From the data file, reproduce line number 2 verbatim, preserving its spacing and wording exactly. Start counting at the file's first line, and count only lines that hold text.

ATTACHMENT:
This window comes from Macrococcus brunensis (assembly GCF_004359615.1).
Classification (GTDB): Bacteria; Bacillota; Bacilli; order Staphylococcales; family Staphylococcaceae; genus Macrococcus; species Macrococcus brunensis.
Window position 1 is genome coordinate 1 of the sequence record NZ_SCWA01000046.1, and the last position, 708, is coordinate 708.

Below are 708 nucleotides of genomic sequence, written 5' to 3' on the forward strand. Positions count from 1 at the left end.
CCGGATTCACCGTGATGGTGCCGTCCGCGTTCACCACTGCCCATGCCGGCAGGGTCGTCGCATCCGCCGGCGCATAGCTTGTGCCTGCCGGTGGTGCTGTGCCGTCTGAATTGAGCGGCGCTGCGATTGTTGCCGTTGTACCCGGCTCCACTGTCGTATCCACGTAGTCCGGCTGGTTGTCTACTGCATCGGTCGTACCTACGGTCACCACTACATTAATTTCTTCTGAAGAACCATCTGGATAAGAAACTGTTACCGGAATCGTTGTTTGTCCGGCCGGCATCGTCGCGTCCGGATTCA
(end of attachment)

Classification (GTDB): Bacteria; Bacillota; Bacilli; order Staphylococcales; family Staphylococcaceae; genus Macrococcus; species Macrococcus brunensis.